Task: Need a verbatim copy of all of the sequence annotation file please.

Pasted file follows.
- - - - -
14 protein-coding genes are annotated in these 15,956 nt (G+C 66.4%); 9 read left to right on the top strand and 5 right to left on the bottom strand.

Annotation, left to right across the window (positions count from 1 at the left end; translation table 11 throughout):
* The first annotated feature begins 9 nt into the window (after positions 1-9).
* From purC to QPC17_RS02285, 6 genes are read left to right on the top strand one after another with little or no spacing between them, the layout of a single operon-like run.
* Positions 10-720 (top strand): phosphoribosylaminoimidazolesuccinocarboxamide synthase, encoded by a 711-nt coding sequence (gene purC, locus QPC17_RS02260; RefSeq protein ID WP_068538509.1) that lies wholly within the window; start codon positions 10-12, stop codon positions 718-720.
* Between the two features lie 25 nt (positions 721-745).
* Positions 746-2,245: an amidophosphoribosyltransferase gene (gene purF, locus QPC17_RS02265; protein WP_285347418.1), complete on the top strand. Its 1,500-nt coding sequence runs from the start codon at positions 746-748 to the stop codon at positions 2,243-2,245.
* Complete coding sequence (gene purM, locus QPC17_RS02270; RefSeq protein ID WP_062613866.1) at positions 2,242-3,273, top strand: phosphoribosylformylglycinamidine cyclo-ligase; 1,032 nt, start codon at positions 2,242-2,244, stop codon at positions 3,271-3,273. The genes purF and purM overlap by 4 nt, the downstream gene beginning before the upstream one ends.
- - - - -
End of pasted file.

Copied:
14 protein-coding genes are annotated in these 15,956 nt (G+C 66.4%); 9 read left to right on the top strand and 5 right to left on the bottom strand.

Annotation, left to right across the window (positions count from 1 at the left end; translation table 11 throughout):
* The first annotated feature begins 9 nt into the window (after positions 1-9).
* From purC to QPC17_RS02285, 6 genes are read left to right on the top strand one after another with little or no spacing between them, the layout of a single operon-like run.
* Positions 10-720 (top strand): phosphoribosylaminoimidazolesuccinocarboxamide synthase, encoded by a 711-nt coding sequence (gene purC, locus QPC17_RS02260; RefSeq protein ID WP_068538509.1) that lies wholly within the window; start codon positions 10-12, stop codon positions 718-720.
* Between the two features lie 25 nt (positions 721-745).
* Positions 746-2,245: an amidophosphoribosyltransferase gene (gene purF, locus QPC17_RS02265; protein WP_285347418.1), complete on the top strand. Its 1,500-nt coding sequence runs from the start codon at positions 746-748 to the stop codon at positions 2,243-2,245.
* Complete coding sequence (gene purM, locus QPC17_RS02270; RefSeq protein ID WP_062613866.1) at positions 2,242-3,273, top strand: phosphoribosylformylglycinamidine cyclo-ligase; 1,032 nt, start codon at positions 2,242-2,244, stop codon at positions 3,271-3,273. The genes purF and purM overlap by 4 nt, the downstream gene beginning before the upstream one ends.